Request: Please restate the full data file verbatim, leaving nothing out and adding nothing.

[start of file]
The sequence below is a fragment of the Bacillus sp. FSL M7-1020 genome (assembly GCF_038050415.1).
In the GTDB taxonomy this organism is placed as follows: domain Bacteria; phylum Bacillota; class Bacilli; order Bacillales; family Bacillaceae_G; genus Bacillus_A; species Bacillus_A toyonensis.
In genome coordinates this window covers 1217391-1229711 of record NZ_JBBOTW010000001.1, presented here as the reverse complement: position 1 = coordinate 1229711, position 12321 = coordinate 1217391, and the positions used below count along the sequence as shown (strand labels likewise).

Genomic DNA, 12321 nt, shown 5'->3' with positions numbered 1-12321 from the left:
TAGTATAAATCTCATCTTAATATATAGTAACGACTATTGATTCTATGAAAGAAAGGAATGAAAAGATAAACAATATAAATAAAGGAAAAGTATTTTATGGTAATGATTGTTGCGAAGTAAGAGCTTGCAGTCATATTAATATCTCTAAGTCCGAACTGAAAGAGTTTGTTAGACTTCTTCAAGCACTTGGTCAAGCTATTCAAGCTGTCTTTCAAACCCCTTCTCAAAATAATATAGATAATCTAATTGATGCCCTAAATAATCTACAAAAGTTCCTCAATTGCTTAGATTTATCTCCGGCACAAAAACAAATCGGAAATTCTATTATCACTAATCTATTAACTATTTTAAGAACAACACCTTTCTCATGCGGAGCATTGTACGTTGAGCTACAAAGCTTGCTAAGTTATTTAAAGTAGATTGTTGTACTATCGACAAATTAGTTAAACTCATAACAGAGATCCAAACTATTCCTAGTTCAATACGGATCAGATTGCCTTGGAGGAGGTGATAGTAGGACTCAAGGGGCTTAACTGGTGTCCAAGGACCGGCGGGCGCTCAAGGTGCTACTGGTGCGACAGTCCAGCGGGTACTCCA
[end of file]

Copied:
The sequence below is a fragment of the Bacillus sp. FSL M7-1020 genome (assembly GCF_038050415.1).
In the GTDB taxonomy this organism is placed as follows: domain Bacteria; phylum Bacillota; class Bacilli; order Bacillales; family Bacillaceae_G; genus Bacillus_A; species Bacillus_A toyonensis.
In genome coordinates this window covers 1217391-1229711 of record NZ_JBBOTW010000001.1, presented here as the reverse complement: position 1 = coordinate 1229711, position 12321 = coordinate 1217391, and the positions used below count along the sequence as shown (strand labels likewise).

Genomic DNA, 12321 nt, shown 5'->3' with positions numbered 1-12321 from the left:
TAGTATAAATCTCATCTTAATATATAGTAACGACTATTGATTCTATGAAAGAAAGGAATGAAAAGATAAACAATATAAATAAAGGAAAAGTATTTTATGGTAATGATTGTTGCGAAGTAAGAGCTTGCAGTCATATTAATATCTCTAAGTCCGAACTGAAAGAGTTTGTTAGACTTCTTCAAGCACTTGGTCAAGCTATTCAAGCTGTCTTTCAAACCCCTTCTCAAAATAATATAGATAATCTAATTGATGCCCTAAATAATCTACAAAAGTTCCTCAATTGCTTAGATTTATCTCCGGCACAAAAACAAATCGGAAATTCTATTATCACTAATCTATTAACTATTTTAAGAACAACACCTTTCTCATGCGGAGCATTGTACGTTGAGCTACAAAGCTTGCTAAGTTATTTAAAGTAGATTGTTGTACTATCGACAAATTAGTTAAACTCATAACAGAGATCCAAACTATTCCTAGTTCAATACGGATCAGATTGCCTTGGAGGAGGTGATAGTAGGACTCAAGGGGCTTAACTGGTGTCCAAGGACCGGCGGGCGCTCAAGGTGCTACTGGTGCGACAGTCCAGCGGGTACTCCA